Cruising through Brexit
On 23rd June the British people voted in a referendum to leave the European Union. It is unknown what the British exit from the European Union may look like. However most predictions show the UK heading for a recession and a long term devaluation of the pound, with this in mind what would this mean for the British Cruise Industry.
It has been argued that international perception of Britain has changed, and that the country is now seen as isolationist and unwelcoming. It remains to be seen if the vote for Brexit has damaged the British brand enough to make people stay away.
However the fall of the pound has made Britain a cheaper cruise destination, both for passengers and the ships docking at our ports.
In the recession we seen a boom in Ex-UK cruises, there is the potential that this could continue going as flight costs rise. The British tourist’s pound is now worth less than what it was before, this could hit their spending while on holidays and focus them on lower cost holidays.
There is the potential that the economic shock will mean people will cut back on big purchases, passengers may also choose to trade down, picking a shorter cruise, a lower category of cabin, cutting back on add on spending such as shore excursions or surcharge restaurants.
As mentioned the fall of the pound is good for tourists visiting the UK, however with Cruise Lines costs generally being in USD this may see UK operations suffer, as well as pressure on margins.
UK Shipyards could benefit as the fall of the pound sees them become more competitive, and could see them involved further in vessel maintenance and refurbishment.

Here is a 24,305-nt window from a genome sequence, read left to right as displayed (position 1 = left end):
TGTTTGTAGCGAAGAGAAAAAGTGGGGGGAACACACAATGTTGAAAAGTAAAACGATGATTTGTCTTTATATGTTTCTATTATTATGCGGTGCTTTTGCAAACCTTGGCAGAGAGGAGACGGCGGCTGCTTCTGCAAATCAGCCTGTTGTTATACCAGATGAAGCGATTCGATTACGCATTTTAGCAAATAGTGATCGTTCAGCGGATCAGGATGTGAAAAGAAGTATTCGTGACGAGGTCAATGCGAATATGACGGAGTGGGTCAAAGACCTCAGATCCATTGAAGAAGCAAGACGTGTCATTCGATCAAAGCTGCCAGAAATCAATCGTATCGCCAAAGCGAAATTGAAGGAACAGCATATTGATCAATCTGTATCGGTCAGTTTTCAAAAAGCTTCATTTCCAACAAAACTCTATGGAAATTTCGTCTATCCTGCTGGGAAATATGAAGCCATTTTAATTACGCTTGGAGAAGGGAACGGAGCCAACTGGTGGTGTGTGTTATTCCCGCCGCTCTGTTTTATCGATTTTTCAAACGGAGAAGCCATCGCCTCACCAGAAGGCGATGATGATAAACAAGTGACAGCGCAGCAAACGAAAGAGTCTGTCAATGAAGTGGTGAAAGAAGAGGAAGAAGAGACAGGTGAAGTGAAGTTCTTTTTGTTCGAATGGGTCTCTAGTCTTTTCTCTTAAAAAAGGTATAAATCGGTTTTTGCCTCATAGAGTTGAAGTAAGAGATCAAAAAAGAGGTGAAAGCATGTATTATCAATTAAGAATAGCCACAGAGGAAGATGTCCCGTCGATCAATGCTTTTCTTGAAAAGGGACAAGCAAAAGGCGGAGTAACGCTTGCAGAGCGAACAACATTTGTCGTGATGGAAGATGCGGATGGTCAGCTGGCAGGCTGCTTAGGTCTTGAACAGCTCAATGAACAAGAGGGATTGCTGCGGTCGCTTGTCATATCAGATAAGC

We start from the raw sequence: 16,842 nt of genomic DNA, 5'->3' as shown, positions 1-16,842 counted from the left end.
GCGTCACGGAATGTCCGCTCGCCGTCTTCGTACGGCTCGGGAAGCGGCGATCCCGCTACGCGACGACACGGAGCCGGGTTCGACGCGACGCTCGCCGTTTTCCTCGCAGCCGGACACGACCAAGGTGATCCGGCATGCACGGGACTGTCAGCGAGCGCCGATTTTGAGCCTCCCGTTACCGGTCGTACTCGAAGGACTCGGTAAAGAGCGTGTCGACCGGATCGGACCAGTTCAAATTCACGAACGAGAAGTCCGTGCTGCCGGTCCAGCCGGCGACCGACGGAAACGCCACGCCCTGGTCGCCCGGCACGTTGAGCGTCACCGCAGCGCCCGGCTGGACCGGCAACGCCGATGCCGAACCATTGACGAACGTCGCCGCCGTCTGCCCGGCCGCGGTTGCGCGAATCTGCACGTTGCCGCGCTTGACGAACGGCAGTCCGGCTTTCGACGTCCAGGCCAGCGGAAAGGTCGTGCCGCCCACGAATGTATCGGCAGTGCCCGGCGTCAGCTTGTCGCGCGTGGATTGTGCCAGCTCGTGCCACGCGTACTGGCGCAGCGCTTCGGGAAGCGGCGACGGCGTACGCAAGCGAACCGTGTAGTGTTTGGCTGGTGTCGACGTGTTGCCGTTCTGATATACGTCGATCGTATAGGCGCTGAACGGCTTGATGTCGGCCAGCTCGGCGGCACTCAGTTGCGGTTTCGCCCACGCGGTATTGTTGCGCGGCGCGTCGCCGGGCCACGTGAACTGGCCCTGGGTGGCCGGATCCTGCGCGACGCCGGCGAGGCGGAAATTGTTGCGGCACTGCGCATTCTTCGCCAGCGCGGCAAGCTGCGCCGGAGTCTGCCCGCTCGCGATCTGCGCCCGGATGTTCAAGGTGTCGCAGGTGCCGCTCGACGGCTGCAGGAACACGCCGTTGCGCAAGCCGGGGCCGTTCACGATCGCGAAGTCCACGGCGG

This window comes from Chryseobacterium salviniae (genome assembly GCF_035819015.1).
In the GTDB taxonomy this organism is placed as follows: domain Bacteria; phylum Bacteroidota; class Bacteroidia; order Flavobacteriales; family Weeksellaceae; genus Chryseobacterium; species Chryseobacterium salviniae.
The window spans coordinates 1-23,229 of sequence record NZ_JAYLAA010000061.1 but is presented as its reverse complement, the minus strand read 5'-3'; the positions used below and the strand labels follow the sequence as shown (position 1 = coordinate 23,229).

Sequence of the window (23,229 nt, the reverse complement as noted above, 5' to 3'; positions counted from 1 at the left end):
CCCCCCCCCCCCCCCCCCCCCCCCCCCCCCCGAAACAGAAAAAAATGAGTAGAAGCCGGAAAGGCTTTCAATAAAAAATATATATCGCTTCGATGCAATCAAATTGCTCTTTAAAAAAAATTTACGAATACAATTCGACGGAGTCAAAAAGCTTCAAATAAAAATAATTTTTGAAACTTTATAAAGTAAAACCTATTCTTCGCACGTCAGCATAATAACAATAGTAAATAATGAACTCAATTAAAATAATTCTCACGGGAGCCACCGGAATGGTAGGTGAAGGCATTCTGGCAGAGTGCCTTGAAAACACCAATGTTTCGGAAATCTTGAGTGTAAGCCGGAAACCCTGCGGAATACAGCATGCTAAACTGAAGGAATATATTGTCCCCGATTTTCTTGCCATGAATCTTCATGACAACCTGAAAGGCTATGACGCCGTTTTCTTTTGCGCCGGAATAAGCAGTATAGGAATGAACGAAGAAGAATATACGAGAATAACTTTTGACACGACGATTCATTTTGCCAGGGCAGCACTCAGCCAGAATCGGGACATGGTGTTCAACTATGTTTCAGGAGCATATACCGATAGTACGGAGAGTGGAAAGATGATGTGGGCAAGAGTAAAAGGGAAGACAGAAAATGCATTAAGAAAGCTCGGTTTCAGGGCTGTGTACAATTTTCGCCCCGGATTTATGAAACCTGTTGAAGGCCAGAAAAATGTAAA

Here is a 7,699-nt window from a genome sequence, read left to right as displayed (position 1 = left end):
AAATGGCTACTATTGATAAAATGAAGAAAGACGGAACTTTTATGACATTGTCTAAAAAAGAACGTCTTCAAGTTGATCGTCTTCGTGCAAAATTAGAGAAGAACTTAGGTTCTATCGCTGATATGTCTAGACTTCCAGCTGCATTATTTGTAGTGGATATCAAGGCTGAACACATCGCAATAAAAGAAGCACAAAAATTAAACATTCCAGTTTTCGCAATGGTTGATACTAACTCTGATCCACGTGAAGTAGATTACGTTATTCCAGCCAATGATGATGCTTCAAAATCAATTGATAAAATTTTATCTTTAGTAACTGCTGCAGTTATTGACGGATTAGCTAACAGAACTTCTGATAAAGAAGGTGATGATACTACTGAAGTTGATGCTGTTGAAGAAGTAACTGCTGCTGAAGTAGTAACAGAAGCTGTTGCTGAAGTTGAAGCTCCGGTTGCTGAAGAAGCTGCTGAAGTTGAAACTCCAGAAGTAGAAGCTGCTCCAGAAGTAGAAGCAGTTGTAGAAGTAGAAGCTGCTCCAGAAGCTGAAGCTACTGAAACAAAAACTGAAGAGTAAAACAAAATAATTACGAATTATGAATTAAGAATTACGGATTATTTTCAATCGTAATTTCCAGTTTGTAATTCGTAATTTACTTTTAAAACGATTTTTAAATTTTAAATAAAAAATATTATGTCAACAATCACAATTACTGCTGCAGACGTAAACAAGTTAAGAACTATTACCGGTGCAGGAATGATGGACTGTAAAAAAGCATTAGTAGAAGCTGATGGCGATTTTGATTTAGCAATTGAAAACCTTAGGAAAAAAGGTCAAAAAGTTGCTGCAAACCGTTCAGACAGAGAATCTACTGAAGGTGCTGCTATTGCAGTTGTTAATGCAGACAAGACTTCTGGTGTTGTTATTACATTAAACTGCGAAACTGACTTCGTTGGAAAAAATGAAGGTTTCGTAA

Several cruise lines have significant UK offices, if the UK was to remove itself from the single market it would make sense for some of the wider European focused work, to migrate to the European Union. This would not be in the style of a mass exit, but more as a slow evolution of the practicalities.
The leading British Cruise Lines all have options on how to deal with Brexit, and their response would be measured based on the demands of the market.
P&O could deal with a significant negative environment by shrinking its fleet, Oceana to a brand in Australia or the Middle East & Asia. Arcadia could also be reallocated to Cunard or to Holland America, fitting in well with its sister ships. P&O however is division of Carnival Corp & PLC who have the financial strength to sustain P&O as is through a turbulent period.
Fred Olsen has remained a stable line for several years, however aspects of its fleet are aging and if push comes to shove the former Royal Viking twins could be disposed of, significantly reducing the lines capacity. Fred Olsen also has the support of a strong parent company.
CMV, while a UK based cruise line CMV does have an office in South Africa and Australia which would reduce exposure – with the vessels being chartered the company could work to shrink its fleet quickly by returning vessels to their owners.
Thomson Cruises – the line is currently migrating to the TUI brand as well as receiving new cruise ships. The withdrawal of the older fleet as well as the slower migration of ships from TUI Cruises, Mein Schiff 1 and Mein Schiff 2 would manage any capacity concerns in the short term.
All in all it is unlikely that the cruise lines would be required to make such significant changes, but as floating assets in an international business the cruise ships are free to move as the market demands. It may not be that the vessels make a loss, more that they could be more profitable elsewhere.
What do you think the effect of Brexit will be on the cruise industry?